But he also is much more social than Sam (at least before the quest), and so his costumes are not made to blend in so much as Sam's. He doesn't mind being noticed.

Which brings us to his color palette: most of Frodo's outfits are in a rich and broad palette of browns, which heavily contrast with Sam's more muted and unobtrusive colors. Also, in that brown outfit, Frodo looks like one of his leather books, which beautifully ties into his more bookish personality.

And so, you can see how the designer found a clever way to visually differentiate the both of them whilst still having them wear a very similar style.


Merry and Pippin are a representation of hobbits at their most fun-loving and social. They enjoy life at its fullest and all its simple pleasures: they like eating, pranking, dancing and drinking. They are loud and vociferous. And so is their clothing.

Both Merry and Pippin regularly dress in rather bright and cheerful colors. Merry in rich yellows and ocres, and Pippin in blues, calling attention onto themselves rather gleefully.

Also, notice the difference between their clothing and Sam's. These two do not dress for work, but for the Pub.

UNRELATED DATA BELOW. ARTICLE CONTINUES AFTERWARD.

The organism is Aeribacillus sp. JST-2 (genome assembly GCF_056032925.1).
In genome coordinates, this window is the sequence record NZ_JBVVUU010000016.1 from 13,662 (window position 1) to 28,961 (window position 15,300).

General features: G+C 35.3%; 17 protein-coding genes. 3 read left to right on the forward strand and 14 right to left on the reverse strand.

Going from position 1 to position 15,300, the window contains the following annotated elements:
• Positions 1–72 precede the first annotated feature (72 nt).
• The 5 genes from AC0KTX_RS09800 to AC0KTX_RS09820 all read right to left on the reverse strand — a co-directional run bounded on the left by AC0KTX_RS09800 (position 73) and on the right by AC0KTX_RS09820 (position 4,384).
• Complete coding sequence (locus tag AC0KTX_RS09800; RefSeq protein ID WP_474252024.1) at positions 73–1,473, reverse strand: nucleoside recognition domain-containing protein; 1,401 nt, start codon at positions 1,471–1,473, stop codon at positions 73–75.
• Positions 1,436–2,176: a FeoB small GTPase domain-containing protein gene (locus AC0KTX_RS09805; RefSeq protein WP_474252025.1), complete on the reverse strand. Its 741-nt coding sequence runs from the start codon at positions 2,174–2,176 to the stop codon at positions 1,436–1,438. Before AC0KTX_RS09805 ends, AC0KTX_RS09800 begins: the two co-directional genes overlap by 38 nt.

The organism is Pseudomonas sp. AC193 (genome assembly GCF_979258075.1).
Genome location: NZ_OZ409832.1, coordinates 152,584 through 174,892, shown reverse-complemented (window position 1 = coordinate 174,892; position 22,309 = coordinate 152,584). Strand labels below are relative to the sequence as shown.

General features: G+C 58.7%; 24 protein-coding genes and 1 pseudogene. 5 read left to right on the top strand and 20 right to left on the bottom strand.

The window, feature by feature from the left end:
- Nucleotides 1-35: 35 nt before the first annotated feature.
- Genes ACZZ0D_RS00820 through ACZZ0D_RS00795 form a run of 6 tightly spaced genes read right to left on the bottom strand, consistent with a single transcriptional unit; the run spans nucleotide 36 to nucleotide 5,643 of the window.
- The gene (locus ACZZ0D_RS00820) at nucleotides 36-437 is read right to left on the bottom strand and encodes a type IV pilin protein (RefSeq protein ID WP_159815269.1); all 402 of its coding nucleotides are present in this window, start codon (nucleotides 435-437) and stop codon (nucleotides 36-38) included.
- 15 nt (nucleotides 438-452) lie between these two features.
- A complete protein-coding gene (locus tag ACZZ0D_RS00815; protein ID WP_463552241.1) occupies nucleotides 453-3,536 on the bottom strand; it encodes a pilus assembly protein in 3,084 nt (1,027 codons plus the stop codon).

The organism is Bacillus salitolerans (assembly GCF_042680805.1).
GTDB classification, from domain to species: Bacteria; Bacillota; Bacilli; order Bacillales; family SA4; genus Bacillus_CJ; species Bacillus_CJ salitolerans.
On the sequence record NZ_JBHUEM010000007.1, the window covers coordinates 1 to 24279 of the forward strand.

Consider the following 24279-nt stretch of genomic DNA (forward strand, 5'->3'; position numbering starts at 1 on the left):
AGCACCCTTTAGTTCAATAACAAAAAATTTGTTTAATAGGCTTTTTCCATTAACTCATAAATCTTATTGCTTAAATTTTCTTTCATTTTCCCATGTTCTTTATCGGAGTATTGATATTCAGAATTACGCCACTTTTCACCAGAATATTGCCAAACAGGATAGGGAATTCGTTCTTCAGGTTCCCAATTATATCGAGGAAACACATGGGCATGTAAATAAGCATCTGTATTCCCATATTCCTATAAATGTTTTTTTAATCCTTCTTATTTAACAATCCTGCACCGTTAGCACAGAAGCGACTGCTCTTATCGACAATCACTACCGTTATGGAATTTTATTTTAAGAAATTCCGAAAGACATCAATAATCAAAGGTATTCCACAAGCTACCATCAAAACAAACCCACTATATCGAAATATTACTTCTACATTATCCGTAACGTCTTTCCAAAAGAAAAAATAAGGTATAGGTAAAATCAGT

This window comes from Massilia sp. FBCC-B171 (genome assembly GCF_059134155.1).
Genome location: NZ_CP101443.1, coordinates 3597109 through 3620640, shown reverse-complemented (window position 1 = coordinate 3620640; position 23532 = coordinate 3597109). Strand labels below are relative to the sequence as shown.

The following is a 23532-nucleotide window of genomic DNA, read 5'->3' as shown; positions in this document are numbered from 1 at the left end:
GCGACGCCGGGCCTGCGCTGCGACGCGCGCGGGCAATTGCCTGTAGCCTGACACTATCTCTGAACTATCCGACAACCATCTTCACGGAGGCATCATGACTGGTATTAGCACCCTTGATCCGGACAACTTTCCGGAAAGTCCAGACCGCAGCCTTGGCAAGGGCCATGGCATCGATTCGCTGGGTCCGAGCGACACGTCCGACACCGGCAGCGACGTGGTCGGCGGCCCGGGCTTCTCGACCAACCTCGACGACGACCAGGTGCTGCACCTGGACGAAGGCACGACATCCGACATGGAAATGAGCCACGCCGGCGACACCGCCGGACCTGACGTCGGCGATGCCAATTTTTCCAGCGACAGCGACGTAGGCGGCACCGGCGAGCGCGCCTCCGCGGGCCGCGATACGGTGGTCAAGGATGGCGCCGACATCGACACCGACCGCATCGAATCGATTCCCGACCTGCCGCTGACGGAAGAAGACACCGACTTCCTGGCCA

And so, the four of them together, manage to represent the whole of Hobbit community both in look and personality. From the hardworking Sam to the funny and noisy Merry and Pippin. Because of this, we think that this was the perfect way to introduce both the hobbits as a race and the four main characters, which is really clever because it saves runtime, but still manages to transmit all the information that Tolkien wrote in that detailed prologue without ever bringing the story to a halt.


We hope you enjoyed this new entry and we'll see you next time. As always, tell you that we don't know what other designs from Lord of the Rings we will be covering yet. This functions more or less the same way that the Padme series works (improvising basically) but if you want to request any specific design from the Trilogy don't hesitate to contact us and tell us!


All the images of the dress used in this article (and many more) 
can be found in the amazing collection of movie costumes 


  1. Thank you this is so interesting to read. I'd love to know more about how the various styles of armour worn matched not only fighting styles but also races and allegiances and any real life inspiration. Please, would you do a blog on that?